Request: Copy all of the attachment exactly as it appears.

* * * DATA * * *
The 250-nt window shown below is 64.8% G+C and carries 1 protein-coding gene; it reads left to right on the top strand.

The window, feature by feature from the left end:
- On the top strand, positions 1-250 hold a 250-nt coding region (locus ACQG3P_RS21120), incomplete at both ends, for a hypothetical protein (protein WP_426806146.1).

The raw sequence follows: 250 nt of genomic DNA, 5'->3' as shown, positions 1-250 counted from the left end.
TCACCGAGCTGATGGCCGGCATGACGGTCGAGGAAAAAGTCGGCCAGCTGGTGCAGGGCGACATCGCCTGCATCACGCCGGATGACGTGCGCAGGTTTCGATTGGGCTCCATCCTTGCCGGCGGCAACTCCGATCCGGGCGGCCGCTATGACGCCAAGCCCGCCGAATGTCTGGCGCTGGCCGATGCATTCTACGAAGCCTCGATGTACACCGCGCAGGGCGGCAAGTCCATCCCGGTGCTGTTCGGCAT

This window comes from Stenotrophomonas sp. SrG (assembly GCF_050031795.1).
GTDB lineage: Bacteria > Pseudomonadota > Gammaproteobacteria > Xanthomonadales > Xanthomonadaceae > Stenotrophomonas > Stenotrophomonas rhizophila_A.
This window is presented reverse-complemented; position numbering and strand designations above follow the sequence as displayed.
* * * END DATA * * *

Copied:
The 250-nt window shown below is 64.8% G+C and carries 1 protein-coding gene; it reads left to right on the top strand.

The window, feature by feature from the left end:
- On the top strand, positions 1-250 hold a 250-nt coding region (locus ACQG3P_RS21120), incomplete at both ends, for a hypothetical protein (protein WP_426806146.1).

The raw sequence follows: 250 nt of genomic DNA, 5'->3' as shown, positions 1-250 counted from the left end.
TCACCGAGCTGATGGCCGGCATGACGGTCGAGGAAAAAGTCGGCCAGCTGGTGCAGGGCGACATCGCCTGCATCACGCCGGATGACGTGCGCAGGTTTCGATTGGGCTCCATCCTTGCCGGCGGCAACTCCGATCCGGGCGGCCGCTATGACGCCAAGCCCGCCGAATGTCTGGCGCTGGCCGATGCATTCTACGAAGCCTCGATGTACACCGCGCAGGGCGGCAAGTCCATCCCGGTGCTGTTCGGCAT

This window comes from Stenotrophomonas sp. SrG (assembly GCF_050031795.1).
GTDB lineage: Bacteria > Pseudomonadota > Gammaproteobacteria > Xanthomonadales > Xanthomonadaceae > Stenotrophomonas > Stenotrophomonas rhizophila_A.
This window is presented reverse-complemented; position numbering and strand designations above follow the sequence as displayed.